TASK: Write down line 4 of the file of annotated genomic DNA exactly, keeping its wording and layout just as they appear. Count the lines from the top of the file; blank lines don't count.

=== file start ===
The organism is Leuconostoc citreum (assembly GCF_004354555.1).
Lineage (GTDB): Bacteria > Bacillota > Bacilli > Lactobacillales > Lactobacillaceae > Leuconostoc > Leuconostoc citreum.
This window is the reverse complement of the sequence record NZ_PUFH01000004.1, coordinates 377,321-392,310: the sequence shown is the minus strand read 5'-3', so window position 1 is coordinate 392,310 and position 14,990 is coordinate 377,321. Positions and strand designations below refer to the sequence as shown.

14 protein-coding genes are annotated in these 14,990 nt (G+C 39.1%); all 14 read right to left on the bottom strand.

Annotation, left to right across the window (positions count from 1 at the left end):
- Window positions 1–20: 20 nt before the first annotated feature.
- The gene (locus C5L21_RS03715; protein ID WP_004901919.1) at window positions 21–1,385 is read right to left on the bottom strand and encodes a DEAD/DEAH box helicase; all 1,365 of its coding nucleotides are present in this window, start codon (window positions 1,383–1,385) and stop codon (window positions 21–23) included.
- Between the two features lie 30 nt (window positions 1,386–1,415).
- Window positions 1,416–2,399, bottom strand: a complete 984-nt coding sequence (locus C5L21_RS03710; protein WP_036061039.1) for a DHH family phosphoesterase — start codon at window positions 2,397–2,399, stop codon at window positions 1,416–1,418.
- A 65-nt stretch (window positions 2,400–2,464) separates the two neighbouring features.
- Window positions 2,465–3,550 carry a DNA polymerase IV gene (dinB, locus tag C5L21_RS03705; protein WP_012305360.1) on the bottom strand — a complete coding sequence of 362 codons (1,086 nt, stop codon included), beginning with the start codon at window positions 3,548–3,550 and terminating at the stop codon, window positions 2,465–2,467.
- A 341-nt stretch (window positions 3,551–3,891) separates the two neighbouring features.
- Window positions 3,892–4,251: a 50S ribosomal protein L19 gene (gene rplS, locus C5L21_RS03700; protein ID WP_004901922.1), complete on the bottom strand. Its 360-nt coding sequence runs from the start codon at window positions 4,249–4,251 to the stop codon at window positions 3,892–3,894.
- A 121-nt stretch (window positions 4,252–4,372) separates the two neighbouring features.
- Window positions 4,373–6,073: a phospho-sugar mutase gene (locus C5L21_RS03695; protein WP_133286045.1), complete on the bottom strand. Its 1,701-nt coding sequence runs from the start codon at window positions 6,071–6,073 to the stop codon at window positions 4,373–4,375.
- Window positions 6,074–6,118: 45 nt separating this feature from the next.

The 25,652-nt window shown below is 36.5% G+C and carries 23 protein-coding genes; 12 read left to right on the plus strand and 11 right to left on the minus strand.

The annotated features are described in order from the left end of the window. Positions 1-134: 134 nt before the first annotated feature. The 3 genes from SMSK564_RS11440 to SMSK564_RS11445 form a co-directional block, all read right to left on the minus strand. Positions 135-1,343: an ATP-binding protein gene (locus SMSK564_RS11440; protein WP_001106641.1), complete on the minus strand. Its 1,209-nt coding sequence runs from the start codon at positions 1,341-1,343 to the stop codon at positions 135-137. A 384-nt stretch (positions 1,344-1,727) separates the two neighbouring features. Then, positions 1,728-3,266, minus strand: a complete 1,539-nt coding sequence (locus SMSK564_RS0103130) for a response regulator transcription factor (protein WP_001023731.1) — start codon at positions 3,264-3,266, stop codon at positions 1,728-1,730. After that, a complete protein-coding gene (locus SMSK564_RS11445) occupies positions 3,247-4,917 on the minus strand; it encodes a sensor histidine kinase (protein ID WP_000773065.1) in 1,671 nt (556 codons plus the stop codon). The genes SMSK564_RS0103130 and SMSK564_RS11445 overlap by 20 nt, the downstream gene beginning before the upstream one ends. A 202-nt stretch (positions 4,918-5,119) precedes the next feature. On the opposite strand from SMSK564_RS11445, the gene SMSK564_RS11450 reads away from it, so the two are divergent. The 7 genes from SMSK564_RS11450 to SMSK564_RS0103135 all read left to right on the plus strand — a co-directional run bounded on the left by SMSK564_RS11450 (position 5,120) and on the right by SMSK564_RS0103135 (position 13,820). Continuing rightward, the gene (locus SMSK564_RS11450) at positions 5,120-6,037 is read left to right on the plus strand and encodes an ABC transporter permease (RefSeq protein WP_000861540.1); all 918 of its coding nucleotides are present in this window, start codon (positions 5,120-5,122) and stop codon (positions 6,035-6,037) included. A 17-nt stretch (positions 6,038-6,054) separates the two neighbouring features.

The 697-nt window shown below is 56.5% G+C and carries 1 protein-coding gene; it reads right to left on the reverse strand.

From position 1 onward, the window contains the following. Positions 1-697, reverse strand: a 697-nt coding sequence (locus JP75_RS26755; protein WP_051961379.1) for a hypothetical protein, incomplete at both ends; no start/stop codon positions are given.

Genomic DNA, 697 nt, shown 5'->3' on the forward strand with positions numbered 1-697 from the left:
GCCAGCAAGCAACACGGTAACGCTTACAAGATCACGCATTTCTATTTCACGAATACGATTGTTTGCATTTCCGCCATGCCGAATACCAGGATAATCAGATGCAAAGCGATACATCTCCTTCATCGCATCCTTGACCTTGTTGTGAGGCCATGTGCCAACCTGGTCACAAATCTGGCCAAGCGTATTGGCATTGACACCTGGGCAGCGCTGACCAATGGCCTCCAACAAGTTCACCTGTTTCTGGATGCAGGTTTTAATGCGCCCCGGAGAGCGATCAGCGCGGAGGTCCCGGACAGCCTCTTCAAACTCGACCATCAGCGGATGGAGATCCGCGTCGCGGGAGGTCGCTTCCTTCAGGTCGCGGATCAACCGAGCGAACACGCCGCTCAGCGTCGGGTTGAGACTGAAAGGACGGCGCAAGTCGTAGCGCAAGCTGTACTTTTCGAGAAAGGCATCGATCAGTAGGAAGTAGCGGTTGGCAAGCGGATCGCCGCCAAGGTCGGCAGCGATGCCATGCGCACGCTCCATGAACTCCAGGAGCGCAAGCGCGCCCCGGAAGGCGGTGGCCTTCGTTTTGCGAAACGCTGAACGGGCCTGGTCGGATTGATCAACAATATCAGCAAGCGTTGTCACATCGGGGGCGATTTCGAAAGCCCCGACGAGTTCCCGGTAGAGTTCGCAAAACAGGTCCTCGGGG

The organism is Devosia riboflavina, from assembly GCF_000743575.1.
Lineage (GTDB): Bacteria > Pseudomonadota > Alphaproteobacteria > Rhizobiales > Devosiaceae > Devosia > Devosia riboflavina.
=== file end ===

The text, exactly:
14 protein-coding genes are annotated in these 14,990 nt (G+C 39.1%); all 14 read right to left on the bottom strand.